It’s short and sweet, and covers the bases, so watch the video at Arch Daily:
Jeff Speck Reveals the Secret to Success for Future Cities
Jeff Speck, the city planner and architectural designer best known for advocating smart and sustainable growth, was recently interviewed by MSNBC to discuss the key to success for future cities: walkability. It is no secret that both millennials and the aging population have expressed an overwhelming desire to live in a walkable, urban hub. Though many major cities across the U.S. have embraced this philosophy, some are lagging behind. It is becoming increasingly apparent that a city’s walkability will have a major influence on the city’s competitiveness in the near future.
Watch the interview above to find out the four keys to having a great walkable city.
The two way street campaign isn’t just about streets. It’s about considering what our streets mean in the context of our city’s future, as Jeff Speck clearly explains in the video. It’s about quality of life in urban areas, and economic development stemming from it. It prompts a digression.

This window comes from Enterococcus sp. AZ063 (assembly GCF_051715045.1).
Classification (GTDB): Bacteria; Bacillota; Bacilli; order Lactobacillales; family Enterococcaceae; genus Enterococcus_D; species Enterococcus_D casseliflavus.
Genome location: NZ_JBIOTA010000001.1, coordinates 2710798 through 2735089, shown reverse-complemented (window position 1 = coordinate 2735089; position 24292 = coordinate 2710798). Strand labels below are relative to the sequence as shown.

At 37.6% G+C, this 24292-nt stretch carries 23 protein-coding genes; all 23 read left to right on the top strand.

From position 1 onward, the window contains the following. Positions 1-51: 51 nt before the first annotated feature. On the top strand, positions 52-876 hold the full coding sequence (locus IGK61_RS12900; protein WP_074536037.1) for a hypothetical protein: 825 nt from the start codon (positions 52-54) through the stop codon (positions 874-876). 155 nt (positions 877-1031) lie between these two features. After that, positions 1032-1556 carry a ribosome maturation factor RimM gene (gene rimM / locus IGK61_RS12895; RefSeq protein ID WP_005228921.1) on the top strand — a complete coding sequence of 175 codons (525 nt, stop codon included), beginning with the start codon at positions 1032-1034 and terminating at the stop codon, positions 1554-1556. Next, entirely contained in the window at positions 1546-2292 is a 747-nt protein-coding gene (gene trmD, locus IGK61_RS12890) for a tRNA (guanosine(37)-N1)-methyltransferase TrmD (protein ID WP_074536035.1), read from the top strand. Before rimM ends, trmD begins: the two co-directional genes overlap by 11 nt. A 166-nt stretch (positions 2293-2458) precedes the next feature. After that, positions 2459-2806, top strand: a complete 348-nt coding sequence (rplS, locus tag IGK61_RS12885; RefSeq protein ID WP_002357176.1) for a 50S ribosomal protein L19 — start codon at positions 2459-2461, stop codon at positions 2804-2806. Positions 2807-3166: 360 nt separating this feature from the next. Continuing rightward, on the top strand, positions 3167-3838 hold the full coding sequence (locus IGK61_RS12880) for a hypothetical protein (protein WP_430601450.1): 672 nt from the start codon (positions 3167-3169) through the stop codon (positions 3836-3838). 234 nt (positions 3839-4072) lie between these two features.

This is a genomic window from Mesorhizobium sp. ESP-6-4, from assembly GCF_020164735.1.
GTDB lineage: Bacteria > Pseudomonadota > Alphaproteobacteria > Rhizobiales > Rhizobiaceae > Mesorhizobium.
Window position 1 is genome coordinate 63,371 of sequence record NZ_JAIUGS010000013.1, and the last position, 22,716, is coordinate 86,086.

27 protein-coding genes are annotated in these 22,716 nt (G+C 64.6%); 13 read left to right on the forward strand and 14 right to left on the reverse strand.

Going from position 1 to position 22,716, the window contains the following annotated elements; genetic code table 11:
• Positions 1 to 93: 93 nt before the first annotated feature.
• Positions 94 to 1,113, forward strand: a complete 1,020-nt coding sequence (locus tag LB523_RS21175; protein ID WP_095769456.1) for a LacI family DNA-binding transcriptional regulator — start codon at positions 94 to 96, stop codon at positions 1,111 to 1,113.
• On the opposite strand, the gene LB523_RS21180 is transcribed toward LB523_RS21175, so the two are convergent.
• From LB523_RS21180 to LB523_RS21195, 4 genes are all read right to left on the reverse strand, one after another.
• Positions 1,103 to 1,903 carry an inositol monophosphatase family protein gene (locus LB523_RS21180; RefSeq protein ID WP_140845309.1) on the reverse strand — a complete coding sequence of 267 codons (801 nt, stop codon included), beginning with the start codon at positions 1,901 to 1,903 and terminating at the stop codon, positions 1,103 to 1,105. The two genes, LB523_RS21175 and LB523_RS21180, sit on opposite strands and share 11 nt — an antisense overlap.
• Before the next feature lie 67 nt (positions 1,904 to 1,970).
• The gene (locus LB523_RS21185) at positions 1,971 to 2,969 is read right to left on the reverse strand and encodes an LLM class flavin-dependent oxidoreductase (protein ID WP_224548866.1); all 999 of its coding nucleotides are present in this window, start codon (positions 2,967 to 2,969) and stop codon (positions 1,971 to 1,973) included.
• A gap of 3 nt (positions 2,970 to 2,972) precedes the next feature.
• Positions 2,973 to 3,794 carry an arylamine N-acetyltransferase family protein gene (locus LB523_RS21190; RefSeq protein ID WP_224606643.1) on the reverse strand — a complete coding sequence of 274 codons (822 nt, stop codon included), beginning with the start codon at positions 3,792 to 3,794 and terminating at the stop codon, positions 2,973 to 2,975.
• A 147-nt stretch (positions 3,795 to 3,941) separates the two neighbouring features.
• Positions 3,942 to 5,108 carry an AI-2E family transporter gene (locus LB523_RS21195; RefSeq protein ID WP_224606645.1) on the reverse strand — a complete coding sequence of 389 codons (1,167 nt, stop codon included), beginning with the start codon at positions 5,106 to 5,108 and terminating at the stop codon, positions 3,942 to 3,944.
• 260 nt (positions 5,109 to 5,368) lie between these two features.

It amuses me to hear folks say that my interest in a two way street grid owes entirely to mercantile self-interest.
When Bob “It’s All About Me, Baby” Caesar infamously pronounced that every street in the city can run both ways save for the one lying outside his own store, it was self-interest writ large, because he believes (mistakenly, in my estimation) that he’d have no customers at all without a suburban arterial depositing them at his front door … even if it wreaks havoc everywhere else.
His statement prompted my immediate counter-offer, which still stands today:
Make every street in the city two ways except for the block of Bank between Spring and Elm — where Bank Street Brewhouse stands.
That’s because in a heartbeat, I’d trade my business’s inconvenience for widespread rationality elsewhere downtown.
People like Bob Caesar are so busy gazing backwards in a rose-colored haze, as with their festive Bicentennial mantra of rewriting white-bread history the way it never really happened, that they simply cannot look ahead. Two-way streets are pieces of a puzzle, and must be linked to other pieces. They address the future, using lessons from past experience. City officials who fail to grasp this point are failing the test of leadership, and that’s sad and incredibly annoying.